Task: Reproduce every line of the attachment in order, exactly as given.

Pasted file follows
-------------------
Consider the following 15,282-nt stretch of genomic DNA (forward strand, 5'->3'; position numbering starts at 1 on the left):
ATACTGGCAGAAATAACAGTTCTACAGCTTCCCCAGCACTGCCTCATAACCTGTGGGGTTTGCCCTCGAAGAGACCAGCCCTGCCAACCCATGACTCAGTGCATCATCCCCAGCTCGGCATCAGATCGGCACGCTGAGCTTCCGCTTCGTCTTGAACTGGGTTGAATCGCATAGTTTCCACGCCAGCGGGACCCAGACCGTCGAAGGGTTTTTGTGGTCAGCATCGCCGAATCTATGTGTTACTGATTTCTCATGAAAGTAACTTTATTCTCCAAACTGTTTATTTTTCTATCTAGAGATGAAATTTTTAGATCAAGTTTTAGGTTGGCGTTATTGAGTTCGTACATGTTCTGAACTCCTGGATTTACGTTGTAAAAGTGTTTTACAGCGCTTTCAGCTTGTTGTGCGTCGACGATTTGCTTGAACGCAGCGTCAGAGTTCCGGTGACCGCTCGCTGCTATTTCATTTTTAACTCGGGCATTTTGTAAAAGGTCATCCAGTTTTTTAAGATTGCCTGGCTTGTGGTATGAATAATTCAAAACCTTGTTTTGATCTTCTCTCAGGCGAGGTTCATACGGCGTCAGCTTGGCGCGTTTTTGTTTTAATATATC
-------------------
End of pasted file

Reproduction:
Consider the following 15,282-nt stretch of genomic DNA (forward strand, 5'->3'; position numbering starts at 1 on the left):
ATACTGGCAGAAATAACAGTTCTACAGCTTCCCCAGCACTGCCTCATAACCTGTGGGGTTTGCCCTCGAAGAGACCAGCCCTGCCAACCCATGACTCAGTGCATCATCCCCAGCTCGGCATCAGATCGGCACGCTGAGCTTCCGCTTCGTCTTGAACTGGGTTGAATCGCATAGTTTCCACGCCAGCGGGACCCAGACCGTCGAAGGGTTTTTGTGGTCAGCATCGCCGAATCTATGTGTTACTGATTTCTCATGAAAGTAACTTTATTCTCCAAACTGTTTATTTTTCTATCTAGAGATGAAATTTTTAGATCAAGTTTTAGGTTGGCGTTATTGAGTTCGTACATGTTCTGAACTCCTGGATTTACGTTGTAAAAGTGTTTTACAGCGCTTTCAGCTTGTTGTGCGTCGACGATTTGCTTGAACGCAGCGTCAGAGTTCCGGTGACCGCTCGCTGCTATTTCATTTTTAACTCGGGCATTTTGTAAAAGGTCATCCAGTTTTTTAAGATTGCCTGGCTTGTGGTATGAATAATTCAAAACCTTGTTTTGATCTTCTCTCAGGCGAGGTTCATACGGCGTCAGCTTGGCGCGTTTTTGTTTTAATATATC